The term used by German statisticians and politicians to denote foreigners and their descendants has been "people with a migration background." That was the label given to people who weren't born into German citizenship. And to people whose mothers or fathers were not born German citizens.
Today, that applies to a quarter of the population.
A specialist commission of 24 politicians and academics appointed by the government has submitted its report to Chancellor Angela Merkel. One of its recommendations is to stop using the terms "migration background" or "immigrant background." Instead, people should use the term "immigrants and their descendants," commission chair Derya Caglar said. "In my case, this would mean that I am no longer the migrant, but rather the daughter or descendant of migrants," as her parents had immigrated from Turkey but she was born here. "And my children, who are currently defined as having a migration background, would simply be Germans," she said.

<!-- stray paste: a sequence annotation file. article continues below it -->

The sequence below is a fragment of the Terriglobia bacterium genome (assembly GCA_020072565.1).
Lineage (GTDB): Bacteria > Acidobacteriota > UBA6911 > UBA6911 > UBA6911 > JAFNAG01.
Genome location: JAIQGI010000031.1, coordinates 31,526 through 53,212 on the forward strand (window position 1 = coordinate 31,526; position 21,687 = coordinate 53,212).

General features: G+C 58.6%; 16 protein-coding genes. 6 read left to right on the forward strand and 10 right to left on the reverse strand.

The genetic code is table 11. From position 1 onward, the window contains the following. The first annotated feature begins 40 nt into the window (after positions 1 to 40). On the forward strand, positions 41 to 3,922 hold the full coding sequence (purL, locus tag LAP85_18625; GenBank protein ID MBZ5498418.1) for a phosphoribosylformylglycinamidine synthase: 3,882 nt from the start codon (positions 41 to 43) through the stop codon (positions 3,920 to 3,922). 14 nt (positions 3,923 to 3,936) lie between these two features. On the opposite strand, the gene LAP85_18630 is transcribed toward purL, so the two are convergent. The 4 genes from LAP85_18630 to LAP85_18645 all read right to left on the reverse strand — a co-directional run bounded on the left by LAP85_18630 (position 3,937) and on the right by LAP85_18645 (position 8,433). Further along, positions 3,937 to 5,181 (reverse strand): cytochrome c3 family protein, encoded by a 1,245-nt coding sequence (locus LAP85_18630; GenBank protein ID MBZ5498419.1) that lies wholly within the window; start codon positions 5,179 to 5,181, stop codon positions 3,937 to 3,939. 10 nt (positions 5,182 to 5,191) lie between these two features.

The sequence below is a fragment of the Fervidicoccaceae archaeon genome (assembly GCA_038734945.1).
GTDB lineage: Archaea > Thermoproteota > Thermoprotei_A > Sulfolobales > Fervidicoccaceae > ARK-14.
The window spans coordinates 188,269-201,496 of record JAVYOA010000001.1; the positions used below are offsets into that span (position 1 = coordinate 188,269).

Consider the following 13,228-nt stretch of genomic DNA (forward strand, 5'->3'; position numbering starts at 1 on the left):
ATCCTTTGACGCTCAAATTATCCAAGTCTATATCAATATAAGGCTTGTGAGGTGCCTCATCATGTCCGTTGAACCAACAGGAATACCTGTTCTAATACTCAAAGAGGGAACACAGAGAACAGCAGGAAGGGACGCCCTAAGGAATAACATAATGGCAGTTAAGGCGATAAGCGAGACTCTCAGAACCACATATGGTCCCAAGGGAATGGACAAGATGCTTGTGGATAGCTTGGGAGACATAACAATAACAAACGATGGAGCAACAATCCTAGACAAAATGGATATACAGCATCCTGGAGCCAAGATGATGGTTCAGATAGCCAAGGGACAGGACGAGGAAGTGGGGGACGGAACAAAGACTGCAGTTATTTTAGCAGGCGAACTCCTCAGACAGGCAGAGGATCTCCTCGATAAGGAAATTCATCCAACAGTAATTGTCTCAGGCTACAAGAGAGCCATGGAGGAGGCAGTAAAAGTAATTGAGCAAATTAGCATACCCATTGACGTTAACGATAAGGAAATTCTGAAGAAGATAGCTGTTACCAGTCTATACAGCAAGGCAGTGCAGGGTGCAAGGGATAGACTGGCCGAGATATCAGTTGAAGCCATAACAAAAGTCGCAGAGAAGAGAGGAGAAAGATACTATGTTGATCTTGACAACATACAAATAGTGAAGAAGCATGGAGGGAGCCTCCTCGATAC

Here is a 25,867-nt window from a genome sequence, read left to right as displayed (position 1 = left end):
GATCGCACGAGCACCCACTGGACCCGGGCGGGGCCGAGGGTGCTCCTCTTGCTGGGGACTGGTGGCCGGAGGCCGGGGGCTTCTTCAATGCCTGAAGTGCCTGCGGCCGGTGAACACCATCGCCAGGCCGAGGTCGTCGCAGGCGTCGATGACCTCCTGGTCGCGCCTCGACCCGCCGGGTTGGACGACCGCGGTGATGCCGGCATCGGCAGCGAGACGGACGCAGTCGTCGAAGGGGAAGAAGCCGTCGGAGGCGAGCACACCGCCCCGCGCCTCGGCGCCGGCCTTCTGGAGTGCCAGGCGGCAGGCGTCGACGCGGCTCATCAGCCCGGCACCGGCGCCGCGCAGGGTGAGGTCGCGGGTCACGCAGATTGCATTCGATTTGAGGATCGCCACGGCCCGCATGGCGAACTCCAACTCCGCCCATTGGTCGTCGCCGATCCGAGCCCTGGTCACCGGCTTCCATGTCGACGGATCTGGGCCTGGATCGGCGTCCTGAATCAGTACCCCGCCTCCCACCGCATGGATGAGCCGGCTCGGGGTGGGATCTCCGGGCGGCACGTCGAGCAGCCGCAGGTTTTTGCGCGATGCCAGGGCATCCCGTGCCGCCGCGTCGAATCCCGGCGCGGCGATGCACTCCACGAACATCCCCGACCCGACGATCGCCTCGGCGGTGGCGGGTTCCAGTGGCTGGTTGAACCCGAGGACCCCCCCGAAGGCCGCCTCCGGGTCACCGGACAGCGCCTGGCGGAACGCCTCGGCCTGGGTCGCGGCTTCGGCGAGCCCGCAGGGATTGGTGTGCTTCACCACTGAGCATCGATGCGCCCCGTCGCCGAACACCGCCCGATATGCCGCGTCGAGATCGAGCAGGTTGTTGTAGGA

Annette Widmann-Mauz, of the Christian Democrats (CDU), is in favor of the change. The term "migration background" encompasses so many groups now that it has lost much of its meaning.
"Many of the 21 million people to which the term is applied do not feel appropriately described by it," she said. Widmann-Mauz said nearly one-third of people to whom the term "migration background" is applied were born in Germany. The term, she said, gives the impression "that they would never belong here 100%, that immigration was their defining characteristic."